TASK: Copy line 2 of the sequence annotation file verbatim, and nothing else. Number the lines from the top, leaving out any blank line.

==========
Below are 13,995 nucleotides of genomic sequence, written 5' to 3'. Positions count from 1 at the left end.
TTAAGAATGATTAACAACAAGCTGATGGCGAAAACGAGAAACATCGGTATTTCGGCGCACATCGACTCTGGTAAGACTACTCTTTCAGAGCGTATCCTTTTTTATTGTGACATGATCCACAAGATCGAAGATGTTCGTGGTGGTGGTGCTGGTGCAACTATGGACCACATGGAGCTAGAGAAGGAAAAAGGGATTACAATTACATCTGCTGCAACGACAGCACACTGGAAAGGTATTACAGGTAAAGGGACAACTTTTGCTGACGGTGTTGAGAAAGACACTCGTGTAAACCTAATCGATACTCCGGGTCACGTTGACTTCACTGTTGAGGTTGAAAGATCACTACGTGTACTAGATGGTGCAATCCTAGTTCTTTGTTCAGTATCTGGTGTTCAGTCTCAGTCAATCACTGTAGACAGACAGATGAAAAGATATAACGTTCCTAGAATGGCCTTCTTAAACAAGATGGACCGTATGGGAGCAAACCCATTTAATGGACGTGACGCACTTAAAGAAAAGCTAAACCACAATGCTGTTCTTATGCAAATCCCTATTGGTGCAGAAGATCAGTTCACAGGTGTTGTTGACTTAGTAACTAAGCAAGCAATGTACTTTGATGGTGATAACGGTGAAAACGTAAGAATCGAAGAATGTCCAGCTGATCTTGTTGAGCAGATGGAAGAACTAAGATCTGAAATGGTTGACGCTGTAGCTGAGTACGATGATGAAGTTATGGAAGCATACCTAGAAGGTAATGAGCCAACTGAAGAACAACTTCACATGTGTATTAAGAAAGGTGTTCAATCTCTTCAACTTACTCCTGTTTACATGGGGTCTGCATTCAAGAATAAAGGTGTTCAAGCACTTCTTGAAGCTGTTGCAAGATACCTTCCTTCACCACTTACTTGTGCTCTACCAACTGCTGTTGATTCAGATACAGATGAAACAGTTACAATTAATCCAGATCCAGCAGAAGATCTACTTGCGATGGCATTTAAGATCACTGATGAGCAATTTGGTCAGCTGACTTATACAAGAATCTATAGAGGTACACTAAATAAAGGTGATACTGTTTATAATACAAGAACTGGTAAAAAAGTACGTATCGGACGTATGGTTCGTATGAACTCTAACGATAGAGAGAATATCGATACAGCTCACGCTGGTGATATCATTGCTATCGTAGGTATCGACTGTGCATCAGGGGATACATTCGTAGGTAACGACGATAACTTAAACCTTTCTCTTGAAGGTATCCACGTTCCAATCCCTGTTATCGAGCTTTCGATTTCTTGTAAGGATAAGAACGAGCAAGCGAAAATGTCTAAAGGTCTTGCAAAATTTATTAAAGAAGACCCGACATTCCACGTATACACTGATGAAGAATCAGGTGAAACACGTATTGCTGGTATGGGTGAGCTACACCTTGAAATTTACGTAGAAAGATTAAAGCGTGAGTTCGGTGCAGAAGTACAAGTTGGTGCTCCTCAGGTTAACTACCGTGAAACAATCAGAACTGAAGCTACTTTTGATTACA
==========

TTAAGAATGATTAACAACAAGCTGATGGCGAAAACGAGAAACATCGGTATTTCGGCGCACATCGACTCTGGTAAGACTACTCTTTCAGAGCGTATCCTTTTTTATTGTGACATGATCCACAAGATCGAAGATGTTCGTGGTGGTGGTGCTGGTGCAACTATGGACCACATGGAGCTAGAGAAGGAAAAAGGGATTACAATTACATCTGCTGCAACGACAGCACACTGGAAAGGTATTACAGGTAAAGGGACAACTTTTGCTGACGGTGTTGAGAAAGACACTCGTGTAAACCTAATCGATACTCCGGGTCACGTTGACTTCACTGTTGAGGTTGAAAGATCACTACGTGTACTAGATGGTGCAATCCTAGTTCTTTGTTCAGTATCTGGTGTTCAGTCTCAGTCAATCACTGTAGACAGACAGATGAAAAGATATAACGTTCCTAGAATGGCCTTCTTAAACAAGATGGACCGTATGGGAGCAAACCCATTTAATGGACGTGACGCACTTAAAGAAAAGCTAAACCACAATGCTGTTCTTATGCAAATCCCTATTGGTGCAGAAGATCAGTTCACAGGTGTTGTTGACTTAGTAACTAAGCAAGCAATGTACTTTGATGGTGATAACGGTGAAAACGTAAGAATCGAAGAATGTCCAGCTGATCTTGTTGAGCAGATGGAAGAACTAAGATCTGAAATGGTTGACGCTGTAGCTGAGTACGATGATGAAGTTATGGAAGCATACCTAGAAGGTAATGAGCCAACTGAAGAACAACTTCACATGTGTATTAAGAAAGGTGTTCAATCTCTTCAACTTACTCCTGTTTACATGGGGTCTGCATTCAAGAATAAAGGTGTTCAAGCACTTCTTGAAGCTGTTGCAAGATACCTTCCTTCACCACTTACTTGTGCTCTACCAACTGCTGTTGATTCAGATACAGATGAAACAGTTACAATTAATCCAGATCCAGCAGAAGATCTACTTGCGATGGCATTTAAGATCACTGATGAGCAATTTGGTCAGCTGACTTATACAAGAATCTATAGAGGTACACTAAATAAAGGTGATACTGTTTATAATACAAGAACTGGTAAAAAAGTACGTATCGGACGTATGGTTCGTATGAACTCTAACGATAGAGAGAATATCGATACAGCTCACGCTGGTGATATCATTGCTATCGTAGGTATCGACTGTGCATCAGGGGATACATTCGTAGGTAACGACGATAACTTAAACCTTTCTCTTGAAGGTATCCACGTTCCAATCCCTGTTATCGAGCTTTCGATTTCTTGTAAGGATAAGAACGAGCAAGCGAAAATGTCTAAAGGTCTTGCAAAATTTATTAAAGAAGACCCGACATTCCACGTATACACTGATGAAGAATCAGGTGAAACACGTATTGCTGGTATGGGTGAGCTACACCTTGAAATTTACGTAGAAAGATTAAAGCGTGAGTTCGGTGCAGAAGTACAAGTTGGTGCTCCTCAGGTTAACTACCGTGAAACAATCAGAACTGAAGCTACTTTTGATTACA